Missouri River keelboat, scratchbuilt in 1:87; Missouri River steamboat Far West, scratchbuilt in 1:87


#2
dgbot

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Sounds like an interesting build as well as a labor of love I think I will be looking in on your progress if you will have me.  Several years ago I bought the plans for the Beaver which was the Hudson Bay's trading vessel and will like to build her when I get the chance.  Go for it.

David B


Edited by dgbot, 22 April 2015 - 08:05 PM.

  • matt.s.s. likes this

Work in progress USS Maine in cardstock.http://modelshipworl...rd/#entry220003

Completed Blockade runner Teazer http://modelshipworl...ck/#entry175967

Completed  The Monitor Lehigh http://modelshipworl...el/#entry203680

Completed Kingston Class MCVD http://modelshipworl...gs-in-progress/

 


#3
ccoyle

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Steamboats played a significant role west of the Rockies, too.  Many of the rivers that drain into the Pacific were navigable far upstream from their mouths, especially in the days prior to large-scale dam construction.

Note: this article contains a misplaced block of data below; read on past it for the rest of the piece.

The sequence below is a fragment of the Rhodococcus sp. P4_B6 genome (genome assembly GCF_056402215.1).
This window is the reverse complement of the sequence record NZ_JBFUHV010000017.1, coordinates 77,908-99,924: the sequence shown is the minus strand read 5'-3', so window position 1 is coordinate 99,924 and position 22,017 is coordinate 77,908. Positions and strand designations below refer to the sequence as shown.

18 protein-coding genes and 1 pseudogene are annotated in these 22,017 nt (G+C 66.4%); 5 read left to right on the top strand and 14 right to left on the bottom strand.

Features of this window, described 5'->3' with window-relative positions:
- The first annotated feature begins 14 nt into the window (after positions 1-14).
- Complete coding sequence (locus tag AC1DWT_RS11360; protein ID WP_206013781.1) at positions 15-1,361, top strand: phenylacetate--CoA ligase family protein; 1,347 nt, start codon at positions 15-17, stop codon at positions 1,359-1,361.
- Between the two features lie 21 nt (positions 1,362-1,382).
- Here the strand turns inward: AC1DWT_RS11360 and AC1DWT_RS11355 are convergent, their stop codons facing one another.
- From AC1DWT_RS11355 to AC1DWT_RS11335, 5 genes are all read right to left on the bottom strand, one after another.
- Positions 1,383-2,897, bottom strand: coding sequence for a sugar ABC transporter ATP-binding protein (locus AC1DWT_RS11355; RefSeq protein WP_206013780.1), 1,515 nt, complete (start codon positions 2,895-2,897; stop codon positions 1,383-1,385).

• mtaylor, avsjerome2003 and matt.s.s. like this

Chris Coyle
Greenville, South Carolina

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#4
Omega1234

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Hi Cathead

What an interesting subject for a build!

I'm in.

Cheers

Patrick

#5
Chuck Seiler

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I built the FAR WEST about 10 years ago. It is here in my office at work and I gaze upon it as we speak. As part of doing research, I was amazed at where those things could go. While the Mississippi boats and Missouri boats has a lot in common, it was two different worlds.

The interior passenger areas were pretty luxurious (for their day) but with limits. Note the two "rest facilities" at the aft end of the upper deck, just forward of the paddlewheel. Two seats, no waiting!!!
  • mtaylor, avsjerome2003, Omega1234 and 1 other like this

Chuck Seiler
San Diego Ship Modelers Guild
Nautical Research Guild

 
Current Build:
Continental Sloop PROVIDENCE
Continental Gunboat PHILADELPHIA (1/2" Scale Model Shipways Kit)
Colonial Schooner SULTANA (scratch from Model Expo Plans)


On Hold:
Colonial Pinnace VIRGINIA (1607)(scratch)
18th Century Longboat (Model Expo Kit)
 
Completed: